Health Rating Systems Comparison

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Josh Radoff:

With the emergence of health as a driver in planning, design, construction, and operations of built environment projects, a handful of healthy building rating systems to address and measure associated strategies and determinants has developed along side it.

Those in the sustainability field will point out that health has always been a core component of a truly sustainable development project, the absence of which reduces the effort to a de-humanized energy efficiency or resource management endeavor. And the success of LEED as a transformative tool is likely a function of the fact that it always included an “Indoor Environmental Quality” section, with prerequisites prohibiting smoking and requiring adequate ventilation, and introducing the concepts of low-VOCs, daylight, and occupant controllability, and thermal comfort to the building world.

However, as the connection between health and the built environment broadens to areas not covered by earlier versions of LEED (active design, circadian lighting, acoustics, access to healthy food options, biophilia, and potable water quality), the need for a metric that addressed these aspects in a more comprehensive manner has become necessary.

The WELL Building standard, created by Delos, and now managed by the International Well Building Institute (IWBI) was the first to step in and fill this role, but others, such as the emerging Fitwel program, developed by the CDC and now managed by the Center for Active Design, may be important market drivers as well once released.

To help provide clarity and comparison about what each system covers, requires, and measures, YR&G created a Health Rating System Comparison Matrix, and the following conclusions may be drawn:

LEED v4: The new version of LEED – version 4 – seven years in the making, does a good job of upping the health ante, with new credit areas such as interior lighting quality, acoustics, and deeper levels of healthy materials, including transparency via health product declarations (HPDs). However, as mentioned above, the core LEED program lacks any mention of key health aspects such as active design, circadian lighting, access to healthy food, biophilia, ergonomics, and potable water quality, and LEED doesn’t require any onsite testing of health criteria such as indoor air quality (although it is an option in one of the credits). LEED is also relatively light on prerequisites, meaning it is possible to have a certified building at some level that lacks daylight, onsite greenspace, healthy food options, basic walkability, or public transportation access.

LEED v4 Pilot Credits: Several LEED v4 pilot credits have been developed and may be used along with LEED v4 in the capacity of ID credits (meaning thre’s room to insert up to five of them into your scorecard), that fill many of these gaps. There is an Ergonomics / Adjustable Furniture credit, a Walkability credit that picks up some of the really good walkability criteria of LEED-ND, and an Active Design credit, to name a few.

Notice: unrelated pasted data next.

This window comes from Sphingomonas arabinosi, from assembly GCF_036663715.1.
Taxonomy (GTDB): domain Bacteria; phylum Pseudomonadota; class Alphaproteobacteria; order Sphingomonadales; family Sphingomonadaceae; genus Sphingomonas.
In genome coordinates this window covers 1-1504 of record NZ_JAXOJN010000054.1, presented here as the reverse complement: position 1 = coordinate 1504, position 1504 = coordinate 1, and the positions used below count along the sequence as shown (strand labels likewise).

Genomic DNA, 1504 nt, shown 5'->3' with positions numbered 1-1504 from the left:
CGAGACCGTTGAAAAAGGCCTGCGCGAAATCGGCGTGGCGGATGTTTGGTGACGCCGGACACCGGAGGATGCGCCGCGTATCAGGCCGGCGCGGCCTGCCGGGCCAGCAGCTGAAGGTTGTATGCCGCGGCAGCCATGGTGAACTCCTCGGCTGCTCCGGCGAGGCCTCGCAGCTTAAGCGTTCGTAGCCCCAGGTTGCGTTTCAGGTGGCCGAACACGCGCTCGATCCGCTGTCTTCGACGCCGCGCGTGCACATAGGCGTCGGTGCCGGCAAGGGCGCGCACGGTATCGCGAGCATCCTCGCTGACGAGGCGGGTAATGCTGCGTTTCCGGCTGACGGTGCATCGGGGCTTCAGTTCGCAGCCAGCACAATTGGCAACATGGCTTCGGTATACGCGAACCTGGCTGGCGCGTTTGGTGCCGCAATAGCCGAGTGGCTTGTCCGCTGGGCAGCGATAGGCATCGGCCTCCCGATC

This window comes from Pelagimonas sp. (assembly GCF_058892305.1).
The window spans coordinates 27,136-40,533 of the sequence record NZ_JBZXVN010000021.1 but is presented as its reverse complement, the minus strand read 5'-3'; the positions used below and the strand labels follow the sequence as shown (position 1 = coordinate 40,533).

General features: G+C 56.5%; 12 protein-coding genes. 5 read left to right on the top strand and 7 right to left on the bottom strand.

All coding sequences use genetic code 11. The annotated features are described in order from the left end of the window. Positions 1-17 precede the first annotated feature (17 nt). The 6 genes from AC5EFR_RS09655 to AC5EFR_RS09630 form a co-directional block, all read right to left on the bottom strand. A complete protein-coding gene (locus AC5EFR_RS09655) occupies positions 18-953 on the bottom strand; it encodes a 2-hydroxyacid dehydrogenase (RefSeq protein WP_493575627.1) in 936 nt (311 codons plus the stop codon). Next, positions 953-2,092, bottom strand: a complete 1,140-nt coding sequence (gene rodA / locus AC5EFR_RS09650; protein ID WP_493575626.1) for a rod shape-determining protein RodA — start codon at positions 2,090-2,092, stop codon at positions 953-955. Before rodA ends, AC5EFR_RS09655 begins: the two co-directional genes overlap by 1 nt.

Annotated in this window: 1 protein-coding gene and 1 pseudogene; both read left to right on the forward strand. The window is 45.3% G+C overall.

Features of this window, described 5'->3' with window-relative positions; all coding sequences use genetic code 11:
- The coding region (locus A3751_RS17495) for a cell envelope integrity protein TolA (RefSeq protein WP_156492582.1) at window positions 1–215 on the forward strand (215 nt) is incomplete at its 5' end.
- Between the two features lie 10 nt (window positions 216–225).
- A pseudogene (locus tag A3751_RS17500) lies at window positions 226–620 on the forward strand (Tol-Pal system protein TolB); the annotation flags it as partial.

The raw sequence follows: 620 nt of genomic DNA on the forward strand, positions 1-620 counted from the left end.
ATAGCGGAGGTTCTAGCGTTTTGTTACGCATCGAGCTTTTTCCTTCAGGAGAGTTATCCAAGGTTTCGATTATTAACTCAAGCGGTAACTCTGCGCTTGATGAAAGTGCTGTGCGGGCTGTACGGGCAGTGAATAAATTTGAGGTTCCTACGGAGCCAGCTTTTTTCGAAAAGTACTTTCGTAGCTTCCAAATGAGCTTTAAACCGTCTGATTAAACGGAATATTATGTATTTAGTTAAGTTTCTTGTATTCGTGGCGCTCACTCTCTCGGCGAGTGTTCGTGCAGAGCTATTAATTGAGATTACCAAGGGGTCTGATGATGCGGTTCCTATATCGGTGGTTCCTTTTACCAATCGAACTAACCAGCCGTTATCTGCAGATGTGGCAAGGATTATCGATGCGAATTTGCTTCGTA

WELL Building: WELL Building fills many of the gaps that exist in LEED and requires a much wider baseline of performance through its 37 health-related “preconditions.” For the vertical building elements, it is the most stringent and comprehensive standard that exists. It requires a much wider degree of onsite performance testing relative to LEED. It also combines New Construction features with ongoing performance and operations features, whereas you need to get into the LEED-EBOM side of things (and full up your ID credit section with them) to access these aspects in LEED.

The primary drawback of WELL is that it can read like the design criteria for a biosphere, emphasizing what the building itself can do for your health, and focusing less on the importance of neighborhood and connectivity (aside from Walk-Score and proximity to green space features). Also, the cost of WELL Building certification is significantly higher than LEED, and many potential projects have avoided it for that reason, albeit WELL certification fees do include assessor fees, which provide the onsite measurement component.

Living Building Challenge: The LBC covers a lot of ground in its 20 required Imperatives (no credits or optional measures), especially through its Health + Happiness and Materials “Petals.” Imperatives focus on natural ventilation, daylight, car-free living, onsite agriculture, material de-toxicity via the “Red List,” biophilia, as well as the more pedestrian low-VOC materials and ventilation levels established by LEED. In its simplicity, it leaves out things like access to public transportation, acoustics, and ergonomics, and speaks obliquely about things like healthy food and access to neighborhood services. And if you consider the elimination of fossil fuel combustion or stormwater runoff as important elements of a healthy building, due to reduced impact on climate change, regional air quality, and waterway quality, then LBC goes further than any of the other rating systems in making this link.

Fitwel: At this point, we don’t know much about Fitwel, other than it’s intended to be based on 100% evidence based weighting, and has been developed by the CDC and will be rolled out and managed by the Center for Active design. We mention it here because it may present another significant option and market driver in addition to LEED or WELL.

Download our 4-page Health and Wellness Rating System Comparison PDF below: